On November 6, 2018, residents voted in favor of a parking garage to be built in the small town of Montpelier. The garage will be leased for public parking, with a total of 348 parking spots. Although the majority of people support the construction of the garage, many people disapprove with the plan and don’t agree it is worth the risk.
Throughout the Summer of 2018, multiple local businesses were forced to close their doors. Onion River and The Shoe Horn struggled to meet payroll. “It is clear now that we do not have the funds and can no longer access the vendor extended credit necessary to get winter inventory in the stores,” Brewer, the owner of the two street businesses, said. The closings of these stores were what Montpelier needed in order to raise awareness throughout to “Shop Locally!”, as many residents pledge. An anonymous resident strongly urged people to take the pledge, which consists of multiple promises to help rescue the town. The pledge is as follows: “I PLEDGE to make every effort to SHOP LOCALLY… I love Montpelier and I don’t want to see the downtown die.”
Rapid Loss of Businesses
Montpelier prides itself in local businesses, but it’s hard for small businesses to stay open. The population of the city is small, consisting of about 7,500 residents. This is not enough to support all of the small business, restaurants, and shops residing in downtown Montpelier. They depend on people outside of the community coming in. “I depend on my livelihood [from] my day job, [from] people walking to the store and buying things,” said Glen Hutcheson, a resident and worker at The Drawing Board.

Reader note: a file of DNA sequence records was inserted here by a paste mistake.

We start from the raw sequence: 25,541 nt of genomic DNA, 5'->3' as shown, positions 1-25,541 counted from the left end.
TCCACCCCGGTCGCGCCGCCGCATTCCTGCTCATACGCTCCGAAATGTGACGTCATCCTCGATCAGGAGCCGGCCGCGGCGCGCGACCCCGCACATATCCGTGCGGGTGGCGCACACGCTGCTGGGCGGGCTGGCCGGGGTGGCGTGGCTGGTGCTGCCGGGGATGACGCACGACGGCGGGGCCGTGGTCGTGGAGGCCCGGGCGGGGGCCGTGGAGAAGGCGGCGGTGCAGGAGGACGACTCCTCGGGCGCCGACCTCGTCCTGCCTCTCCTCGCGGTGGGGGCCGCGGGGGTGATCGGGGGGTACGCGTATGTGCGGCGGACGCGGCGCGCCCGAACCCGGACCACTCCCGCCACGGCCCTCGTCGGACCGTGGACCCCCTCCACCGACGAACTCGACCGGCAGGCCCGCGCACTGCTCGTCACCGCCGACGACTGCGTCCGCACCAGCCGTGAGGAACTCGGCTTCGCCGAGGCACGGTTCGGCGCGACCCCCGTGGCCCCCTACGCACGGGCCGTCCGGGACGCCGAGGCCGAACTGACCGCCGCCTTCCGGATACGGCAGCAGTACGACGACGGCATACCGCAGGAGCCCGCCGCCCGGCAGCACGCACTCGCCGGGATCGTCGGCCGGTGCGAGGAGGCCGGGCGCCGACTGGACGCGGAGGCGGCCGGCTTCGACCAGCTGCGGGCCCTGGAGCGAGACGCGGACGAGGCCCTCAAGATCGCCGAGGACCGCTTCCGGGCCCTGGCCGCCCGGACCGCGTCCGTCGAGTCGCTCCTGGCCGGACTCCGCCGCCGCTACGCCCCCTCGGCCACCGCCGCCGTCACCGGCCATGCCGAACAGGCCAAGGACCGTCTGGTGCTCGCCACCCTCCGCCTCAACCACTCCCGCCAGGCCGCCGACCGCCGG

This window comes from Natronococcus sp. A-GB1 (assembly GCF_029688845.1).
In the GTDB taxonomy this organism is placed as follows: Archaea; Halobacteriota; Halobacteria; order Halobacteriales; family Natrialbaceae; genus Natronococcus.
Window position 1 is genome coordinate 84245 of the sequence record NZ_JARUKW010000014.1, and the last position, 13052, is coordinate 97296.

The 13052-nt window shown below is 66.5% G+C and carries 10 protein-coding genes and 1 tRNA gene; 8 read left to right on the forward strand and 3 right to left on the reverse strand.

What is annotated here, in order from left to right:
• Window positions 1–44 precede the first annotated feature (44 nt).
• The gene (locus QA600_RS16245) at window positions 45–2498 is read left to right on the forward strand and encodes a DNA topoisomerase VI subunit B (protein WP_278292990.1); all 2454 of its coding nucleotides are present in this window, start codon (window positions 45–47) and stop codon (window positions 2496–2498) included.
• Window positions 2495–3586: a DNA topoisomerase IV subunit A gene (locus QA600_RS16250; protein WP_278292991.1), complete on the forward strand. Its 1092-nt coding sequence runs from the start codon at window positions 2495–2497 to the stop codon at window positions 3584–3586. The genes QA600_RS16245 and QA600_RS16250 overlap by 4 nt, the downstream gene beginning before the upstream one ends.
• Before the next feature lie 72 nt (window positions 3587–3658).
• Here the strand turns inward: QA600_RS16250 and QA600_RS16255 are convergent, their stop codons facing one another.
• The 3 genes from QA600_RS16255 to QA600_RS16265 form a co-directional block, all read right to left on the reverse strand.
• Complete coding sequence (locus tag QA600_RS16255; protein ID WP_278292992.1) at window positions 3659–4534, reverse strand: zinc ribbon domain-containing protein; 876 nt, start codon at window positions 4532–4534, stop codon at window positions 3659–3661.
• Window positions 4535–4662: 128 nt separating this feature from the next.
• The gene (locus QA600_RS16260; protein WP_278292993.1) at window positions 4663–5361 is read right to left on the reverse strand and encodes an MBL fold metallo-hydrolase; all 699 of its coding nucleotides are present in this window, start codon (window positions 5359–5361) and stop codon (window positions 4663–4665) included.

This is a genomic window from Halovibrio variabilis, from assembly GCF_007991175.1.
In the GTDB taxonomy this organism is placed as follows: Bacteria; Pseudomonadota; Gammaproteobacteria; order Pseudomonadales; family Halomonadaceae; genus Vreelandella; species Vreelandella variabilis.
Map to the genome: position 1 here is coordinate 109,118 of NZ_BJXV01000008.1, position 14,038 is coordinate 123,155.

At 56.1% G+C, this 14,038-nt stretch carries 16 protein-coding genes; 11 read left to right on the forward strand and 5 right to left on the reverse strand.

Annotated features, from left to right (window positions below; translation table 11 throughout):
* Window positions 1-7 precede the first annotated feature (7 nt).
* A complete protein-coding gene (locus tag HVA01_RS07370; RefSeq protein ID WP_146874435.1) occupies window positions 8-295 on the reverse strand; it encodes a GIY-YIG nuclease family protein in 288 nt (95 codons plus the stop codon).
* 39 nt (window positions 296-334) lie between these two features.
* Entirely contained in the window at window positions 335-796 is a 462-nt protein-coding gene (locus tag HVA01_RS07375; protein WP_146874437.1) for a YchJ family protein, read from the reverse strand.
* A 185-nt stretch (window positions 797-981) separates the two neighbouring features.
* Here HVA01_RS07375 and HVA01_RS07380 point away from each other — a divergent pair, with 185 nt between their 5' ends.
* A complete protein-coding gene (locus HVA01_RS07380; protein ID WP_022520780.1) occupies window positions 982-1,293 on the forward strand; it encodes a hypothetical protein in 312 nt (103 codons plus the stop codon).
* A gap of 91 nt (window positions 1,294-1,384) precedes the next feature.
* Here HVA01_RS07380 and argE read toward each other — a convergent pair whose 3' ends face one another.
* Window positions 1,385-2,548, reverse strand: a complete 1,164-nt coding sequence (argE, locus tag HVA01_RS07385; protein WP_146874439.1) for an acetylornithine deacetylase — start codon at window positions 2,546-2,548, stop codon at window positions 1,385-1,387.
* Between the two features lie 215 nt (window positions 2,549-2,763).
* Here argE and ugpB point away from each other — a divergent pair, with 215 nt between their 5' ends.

The Hotel and Montpelier Need the Garage
Why is a parking garage being built in Montpelier? The Hampton Inn & Suites Hotel depends on it for existence. Montpelier struggles to support its existing downtown businesses, and would not be able to support any other shops they are hoping to open in the future. A large portion of hotel guests are business travelers who are part of a company, and most companies usually have agreements with chain hotels. When these travelers don’t see that chain hotel at their destination, they go to the closest place with one. Many residents see Montpelier being without a chain hotel as a blessing. However, this means that people who are coming to the area go to places such as Berlin rather than Montpelier. Glen Hutcheson, a resident and council member on board with the parking garage, said that “we lost five restaurants this summer. I hope and expect that the hotel and parking garage will help significantly with that problem,” he said. “More people in town means more people going to the restaurants and shops.” The garage will bring in many people to downtown that would not otherwise come.
Net Zero Vermont?
In 2016, Montpelier shook the nation by declaring carbon neutrality by 2030, calling it Net Zero Vermont. This means that their goal is to become the first state to produce or offset all of its energy needs from renewable energy sources by 2030. Vermont would need to make equal to or more than the amount of energy that it uses. According to Debra Sachs, the Executive Director of Net Zero Vermont (a non-profit organization), “Siting a parking garage on the confluence of the North Branch and the Winooski River is not appropriate for a City who has made a commitment to be net zero energy by 2030,” she said. “This parking garage is inviting more cars downtown,” which conflicts with the previously made goal.
“Really, at a time like this?”